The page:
Today sees the release of the movie 'Dunkirk', and to coincide with that, I'm really pleased to have author JJ Toner on my blog to talk about the kind of stories WW2 has inspired, and to tell us all about a World War II fiction promotion...
WORLD WAR II FICTION
Announcing a promotion of World War II fiction to coincide with the release of the movie ‘Dunkirk’ on July 21. The promotion will include 50+ eBooks, many at reduced prices, all from up-and-coming WW2 novelists, in addition to a giveaway of paperback editions. To check out the WW2 fiction promotion,
World War II has provided a rich breeding ground for fiction over the years. Pretty much from the end of the conflict, fiction writers have used the War as the background to their novels, with household names like Ken Follett, Jack Higgins, Alistair MacLean, Hans Hellmut Kirst and Hans Fallada leading the way. When I was a boy, I remember reading ‘penny’ comics set during WW2. Who remembers those?
What could be better for ratcheting up tension in a thriller than the cut and thrust of an aerial dogfight, the claustrophobic conditions inside a lumbering bomber or the oven of a tank in the desert of North Africa. What could be more thrilling than running a resistance cell, or an escape line for downed pilots, in Occupied France, under the noses of the Gestapo. Or we have escaping prisoners of war, the German resistance groups, the threat of German super-weapons, daring commando raids, SOE and OSS spying operations, and all set against the backdrop of the Nazis oppression of their own people, the concentration camps, the ghettos, and, of course, the Holocaust.
The period is an ideal setting for a romance, too. Imagine the bittersweet feeling of meeting the partner of your dreams days or hours before they ship out to one of the major theatres of war, or fly on a dangerous mission over enemy territory.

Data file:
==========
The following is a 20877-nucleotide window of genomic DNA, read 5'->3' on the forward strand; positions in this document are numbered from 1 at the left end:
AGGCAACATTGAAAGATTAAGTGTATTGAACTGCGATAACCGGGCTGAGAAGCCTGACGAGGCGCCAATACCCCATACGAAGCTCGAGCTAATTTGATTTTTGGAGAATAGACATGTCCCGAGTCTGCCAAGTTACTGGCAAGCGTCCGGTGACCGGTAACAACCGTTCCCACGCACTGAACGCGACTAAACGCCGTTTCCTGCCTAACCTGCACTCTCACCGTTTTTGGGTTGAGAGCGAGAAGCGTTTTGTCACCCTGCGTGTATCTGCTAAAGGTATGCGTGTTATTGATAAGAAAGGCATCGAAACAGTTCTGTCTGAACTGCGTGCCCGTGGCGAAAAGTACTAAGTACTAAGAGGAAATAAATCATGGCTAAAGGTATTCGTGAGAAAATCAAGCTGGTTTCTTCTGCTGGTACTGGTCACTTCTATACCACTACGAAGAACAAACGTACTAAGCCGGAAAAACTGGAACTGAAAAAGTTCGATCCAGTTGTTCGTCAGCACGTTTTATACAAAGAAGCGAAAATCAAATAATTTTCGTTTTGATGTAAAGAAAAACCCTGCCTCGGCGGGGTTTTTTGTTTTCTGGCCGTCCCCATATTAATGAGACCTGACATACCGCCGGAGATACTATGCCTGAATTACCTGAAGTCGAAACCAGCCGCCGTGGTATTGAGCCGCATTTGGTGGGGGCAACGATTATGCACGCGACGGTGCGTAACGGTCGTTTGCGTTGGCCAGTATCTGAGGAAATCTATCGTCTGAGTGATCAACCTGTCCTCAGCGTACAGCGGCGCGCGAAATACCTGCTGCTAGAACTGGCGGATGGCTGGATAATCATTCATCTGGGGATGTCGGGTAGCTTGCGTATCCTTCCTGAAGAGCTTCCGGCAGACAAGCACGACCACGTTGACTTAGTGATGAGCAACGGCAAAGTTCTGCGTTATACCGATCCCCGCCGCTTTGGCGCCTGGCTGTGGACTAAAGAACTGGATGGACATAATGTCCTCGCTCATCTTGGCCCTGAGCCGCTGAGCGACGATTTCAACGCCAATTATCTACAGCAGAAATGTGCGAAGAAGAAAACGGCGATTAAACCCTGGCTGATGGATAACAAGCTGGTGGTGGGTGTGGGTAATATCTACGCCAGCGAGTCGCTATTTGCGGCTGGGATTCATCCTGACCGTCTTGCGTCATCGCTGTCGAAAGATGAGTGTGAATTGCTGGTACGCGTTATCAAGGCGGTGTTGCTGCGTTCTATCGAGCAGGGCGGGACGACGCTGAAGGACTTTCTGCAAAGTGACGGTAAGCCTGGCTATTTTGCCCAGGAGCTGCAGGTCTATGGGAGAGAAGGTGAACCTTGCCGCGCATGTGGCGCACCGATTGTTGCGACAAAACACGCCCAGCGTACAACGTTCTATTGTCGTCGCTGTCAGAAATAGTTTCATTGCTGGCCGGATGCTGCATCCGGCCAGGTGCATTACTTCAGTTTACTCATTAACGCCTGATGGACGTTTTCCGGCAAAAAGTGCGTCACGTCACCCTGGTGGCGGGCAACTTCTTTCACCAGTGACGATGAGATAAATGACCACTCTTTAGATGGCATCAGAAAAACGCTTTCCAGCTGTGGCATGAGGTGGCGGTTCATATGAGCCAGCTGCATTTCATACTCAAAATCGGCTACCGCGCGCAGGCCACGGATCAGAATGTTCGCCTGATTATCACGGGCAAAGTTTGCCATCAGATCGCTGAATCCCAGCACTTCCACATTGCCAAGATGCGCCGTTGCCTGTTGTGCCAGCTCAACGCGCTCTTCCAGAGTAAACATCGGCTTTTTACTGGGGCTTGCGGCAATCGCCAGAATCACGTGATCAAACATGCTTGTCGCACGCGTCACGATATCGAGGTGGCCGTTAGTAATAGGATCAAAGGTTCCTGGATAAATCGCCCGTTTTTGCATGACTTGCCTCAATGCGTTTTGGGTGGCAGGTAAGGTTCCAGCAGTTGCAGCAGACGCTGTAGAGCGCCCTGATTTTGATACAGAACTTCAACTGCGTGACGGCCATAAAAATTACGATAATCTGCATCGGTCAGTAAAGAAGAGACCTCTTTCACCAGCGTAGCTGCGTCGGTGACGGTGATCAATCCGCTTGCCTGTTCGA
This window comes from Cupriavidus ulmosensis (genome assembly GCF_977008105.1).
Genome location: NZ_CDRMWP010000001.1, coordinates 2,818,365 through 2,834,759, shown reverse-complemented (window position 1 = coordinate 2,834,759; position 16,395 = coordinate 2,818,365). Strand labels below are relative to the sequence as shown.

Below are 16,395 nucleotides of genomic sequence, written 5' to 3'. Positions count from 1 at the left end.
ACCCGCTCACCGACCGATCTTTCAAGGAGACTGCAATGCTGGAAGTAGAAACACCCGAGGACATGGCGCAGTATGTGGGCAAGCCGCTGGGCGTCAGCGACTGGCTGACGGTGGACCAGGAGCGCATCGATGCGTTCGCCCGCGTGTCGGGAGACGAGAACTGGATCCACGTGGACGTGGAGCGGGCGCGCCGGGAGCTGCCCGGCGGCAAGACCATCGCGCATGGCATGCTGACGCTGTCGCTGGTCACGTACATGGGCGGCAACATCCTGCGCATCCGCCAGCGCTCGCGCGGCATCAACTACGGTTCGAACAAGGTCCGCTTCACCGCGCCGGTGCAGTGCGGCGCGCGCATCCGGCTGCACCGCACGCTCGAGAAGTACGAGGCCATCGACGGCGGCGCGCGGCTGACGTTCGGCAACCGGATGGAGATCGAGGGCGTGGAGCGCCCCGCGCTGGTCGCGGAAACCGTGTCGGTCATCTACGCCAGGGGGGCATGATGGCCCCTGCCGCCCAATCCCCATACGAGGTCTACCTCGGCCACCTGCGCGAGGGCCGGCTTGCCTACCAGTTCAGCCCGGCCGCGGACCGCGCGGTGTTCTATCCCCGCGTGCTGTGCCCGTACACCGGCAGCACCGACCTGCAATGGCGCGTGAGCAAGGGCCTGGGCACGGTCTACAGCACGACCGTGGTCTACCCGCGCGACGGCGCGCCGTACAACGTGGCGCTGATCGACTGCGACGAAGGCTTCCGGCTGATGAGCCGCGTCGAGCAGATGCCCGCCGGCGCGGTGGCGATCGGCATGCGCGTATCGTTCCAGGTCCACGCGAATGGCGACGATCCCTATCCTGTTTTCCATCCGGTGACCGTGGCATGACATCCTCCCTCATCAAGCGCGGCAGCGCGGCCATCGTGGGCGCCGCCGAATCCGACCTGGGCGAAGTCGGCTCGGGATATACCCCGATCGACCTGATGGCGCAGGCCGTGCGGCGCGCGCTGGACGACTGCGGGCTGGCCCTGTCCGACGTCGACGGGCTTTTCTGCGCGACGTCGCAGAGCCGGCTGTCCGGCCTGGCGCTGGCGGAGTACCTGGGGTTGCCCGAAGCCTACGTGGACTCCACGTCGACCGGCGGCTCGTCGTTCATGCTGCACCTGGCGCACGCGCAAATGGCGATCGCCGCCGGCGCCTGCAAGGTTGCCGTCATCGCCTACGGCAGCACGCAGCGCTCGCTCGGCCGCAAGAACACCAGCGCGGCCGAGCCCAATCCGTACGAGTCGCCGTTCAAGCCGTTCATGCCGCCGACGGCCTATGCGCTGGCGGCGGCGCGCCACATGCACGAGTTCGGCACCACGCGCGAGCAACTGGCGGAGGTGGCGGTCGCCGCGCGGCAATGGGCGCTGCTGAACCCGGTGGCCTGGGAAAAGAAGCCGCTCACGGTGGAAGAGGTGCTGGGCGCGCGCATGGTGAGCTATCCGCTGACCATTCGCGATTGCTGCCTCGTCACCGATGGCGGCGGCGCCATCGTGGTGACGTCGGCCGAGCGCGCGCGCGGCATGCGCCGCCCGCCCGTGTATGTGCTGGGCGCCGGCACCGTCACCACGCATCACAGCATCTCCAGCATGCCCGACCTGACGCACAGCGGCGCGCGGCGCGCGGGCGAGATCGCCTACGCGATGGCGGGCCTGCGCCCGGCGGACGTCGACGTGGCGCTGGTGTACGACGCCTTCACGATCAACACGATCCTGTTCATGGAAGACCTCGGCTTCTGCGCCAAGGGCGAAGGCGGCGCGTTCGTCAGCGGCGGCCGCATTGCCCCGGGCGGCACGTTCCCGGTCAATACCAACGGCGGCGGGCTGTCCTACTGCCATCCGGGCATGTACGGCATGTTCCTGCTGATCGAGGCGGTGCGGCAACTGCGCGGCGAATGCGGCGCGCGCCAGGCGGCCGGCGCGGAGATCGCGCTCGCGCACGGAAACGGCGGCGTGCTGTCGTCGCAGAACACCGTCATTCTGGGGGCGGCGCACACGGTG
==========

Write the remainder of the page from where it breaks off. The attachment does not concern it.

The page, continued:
In addition, we have variations on the WW2 theme, like time travel stories that transport people from today back into the maelstrom of the 1940s, and alternative histories of the period. Truly, a rich hunting ground for the novelist.
The ‘miracle’ of Dunkirk, also known as Operation Dynamo, represents one of the most dramatic episodes of the War. Shortly before that, we had Operation Pike (featured in my own book, The Serpent’s Egg) and the Germans’ incursion into Belgium and Holland and the capitulation of France. After Dunkirk we had the Battle of Britain, and many other drama-filled events and incidents, leading up to Operation Barbarossa, the Japanese bombing of Pearl Harbor, and culminating in Operation Overlord, the D-day landings in June 1944, the defeat of the Third Reich and the liberation of the concentration camps.
Take a look at the books on offer in the ‘Dunkirk’ promotion and take your pick. Rarely have so many WW2 authors come together in one place.